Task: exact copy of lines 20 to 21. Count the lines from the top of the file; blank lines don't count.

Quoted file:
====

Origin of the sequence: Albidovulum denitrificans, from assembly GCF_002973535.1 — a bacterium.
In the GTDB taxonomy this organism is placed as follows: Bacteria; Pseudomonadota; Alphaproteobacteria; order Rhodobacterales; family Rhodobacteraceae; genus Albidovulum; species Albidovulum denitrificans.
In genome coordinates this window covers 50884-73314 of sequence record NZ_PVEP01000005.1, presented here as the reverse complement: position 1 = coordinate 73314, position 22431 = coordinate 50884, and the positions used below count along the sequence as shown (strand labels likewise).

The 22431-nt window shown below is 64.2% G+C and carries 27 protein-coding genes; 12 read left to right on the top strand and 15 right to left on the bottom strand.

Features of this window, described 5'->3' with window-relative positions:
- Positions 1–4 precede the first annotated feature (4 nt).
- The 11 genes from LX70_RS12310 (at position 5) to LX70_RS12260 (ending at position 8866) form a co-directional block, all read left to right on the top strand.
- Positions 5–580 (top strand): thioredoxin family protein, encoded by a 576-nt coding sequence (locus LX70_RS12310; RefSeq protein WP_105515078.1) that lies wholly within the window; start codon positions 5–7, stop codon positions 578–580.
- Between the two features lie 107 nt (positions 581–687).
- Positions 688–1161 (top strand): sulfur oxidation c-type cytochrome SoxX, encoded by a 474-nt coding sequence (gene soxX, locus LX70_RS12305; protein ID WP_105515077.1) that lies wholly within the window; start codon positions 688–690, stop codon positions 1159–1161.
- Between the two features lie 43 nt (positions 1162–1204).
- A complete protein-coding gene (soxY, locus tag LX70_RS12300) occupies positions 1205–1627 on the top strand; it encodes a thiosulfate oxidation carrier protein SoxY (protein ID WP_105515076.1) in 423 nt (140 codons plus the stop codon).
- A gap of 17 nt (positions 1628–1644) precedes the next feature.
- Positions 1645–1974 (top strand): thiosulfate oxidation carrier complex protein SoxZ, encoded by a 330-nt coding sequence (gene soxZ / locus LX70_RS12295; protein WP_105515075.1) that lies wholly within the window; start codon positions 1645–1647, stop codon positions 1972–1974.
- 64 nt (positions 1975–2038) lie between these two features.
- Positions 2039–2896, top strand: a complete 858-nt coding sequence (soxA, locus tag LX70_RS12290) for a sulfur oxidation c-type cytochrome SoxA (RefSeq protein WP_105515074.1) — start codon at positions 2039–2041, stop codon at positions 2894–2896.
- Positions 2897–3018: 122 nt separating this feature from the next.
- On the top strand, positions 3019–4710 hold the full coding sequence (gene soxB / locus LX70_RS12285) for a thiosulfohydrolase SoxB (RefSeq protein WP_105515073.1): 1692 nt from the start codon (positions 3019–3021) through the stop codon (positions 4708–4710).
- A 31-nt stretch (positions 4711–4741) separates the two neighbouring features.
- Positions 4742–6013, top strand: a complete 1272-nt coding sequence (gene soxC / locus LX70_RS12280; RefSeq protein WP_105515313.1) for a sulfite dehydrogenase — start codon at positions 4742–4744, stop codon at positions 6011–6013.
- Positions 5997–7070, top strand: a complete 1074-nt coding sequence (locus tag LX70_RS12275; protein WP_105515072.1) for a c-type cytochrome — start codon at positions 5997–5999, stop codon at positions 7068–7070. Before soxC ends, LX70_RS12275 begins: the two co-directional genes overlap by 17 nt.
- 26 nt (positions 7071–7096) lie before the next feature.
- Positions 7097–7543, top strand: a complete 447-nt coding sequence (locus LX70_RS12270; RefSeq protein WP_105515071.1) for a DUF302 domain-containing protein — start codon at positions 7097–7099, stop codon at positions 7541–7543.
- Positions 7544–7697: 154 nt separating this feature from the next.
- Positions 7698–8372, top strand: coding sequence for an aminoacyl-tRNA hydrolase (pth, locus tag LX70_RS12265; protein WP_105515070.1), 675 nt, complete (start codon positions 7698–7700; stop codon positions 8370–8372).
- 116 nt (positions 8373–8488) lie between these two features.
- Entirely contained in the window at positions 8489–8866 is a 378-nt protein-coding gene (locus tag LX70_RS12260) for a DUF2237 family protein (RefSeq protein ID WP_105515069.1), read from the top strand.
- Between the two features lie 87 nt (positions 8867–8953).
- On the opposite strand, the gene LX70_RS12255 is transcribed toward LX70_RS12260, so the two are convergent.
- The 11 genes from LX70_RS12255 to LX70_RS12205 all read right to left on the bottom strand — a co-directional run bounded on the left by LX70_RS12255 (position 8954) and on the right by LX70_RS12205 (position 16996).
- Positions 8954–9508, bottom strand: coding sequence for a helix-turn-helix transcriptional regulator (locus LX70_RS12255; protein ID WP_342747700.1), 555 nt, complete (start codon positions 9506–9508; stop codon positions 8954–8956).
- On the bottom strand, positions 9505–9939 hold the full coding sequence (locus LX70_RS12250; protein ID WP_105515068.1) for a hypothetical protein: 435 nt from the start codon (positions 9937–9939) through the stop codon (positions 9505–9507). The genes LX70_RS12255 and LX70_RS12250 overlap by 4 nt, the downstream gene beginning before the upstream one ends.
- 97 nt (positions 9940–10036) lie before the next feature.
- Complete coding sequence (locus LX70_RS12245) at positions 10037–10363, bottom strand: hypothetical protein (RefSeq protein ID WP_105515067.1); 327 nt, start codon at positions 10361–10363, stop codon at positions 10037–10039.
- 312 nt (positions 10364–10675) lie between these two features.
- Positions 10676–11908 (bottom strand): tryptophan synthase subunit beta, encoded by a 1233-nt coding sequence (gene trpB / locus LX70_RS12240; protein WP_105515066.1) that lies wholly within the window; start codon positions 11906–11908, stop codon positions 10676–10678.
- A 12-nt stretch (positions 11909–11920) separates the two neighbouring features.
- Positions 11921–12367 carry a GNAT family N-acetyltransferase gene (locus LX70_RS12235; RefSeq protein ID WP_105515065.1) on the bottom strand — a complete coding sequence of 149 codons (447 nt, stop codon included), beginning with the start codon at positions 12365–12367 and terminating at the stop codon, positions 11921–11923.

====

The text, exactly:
- Positions 4742–6013, top strand: a complete 1272-nt coding sequence (gene soxC / locus LX70_RS12280; RefSeq protein WP_105515313.1) for a sulfite dehydrogenase — start codon at positions 4742–4744, stop codon at positions 6011–6013.
- Positions 5997–7070, top strand: a complete 1074-nt coding sequence (locus tag LX70_RS12275; protein WP_105515072.1) for a c-type cytochrome — start codon at positions 5997–5999, stop codon at positions 7068–7070. Before soxC ends, LX70_RS12275 begins: the two co-directional genes overlap by 17 nt.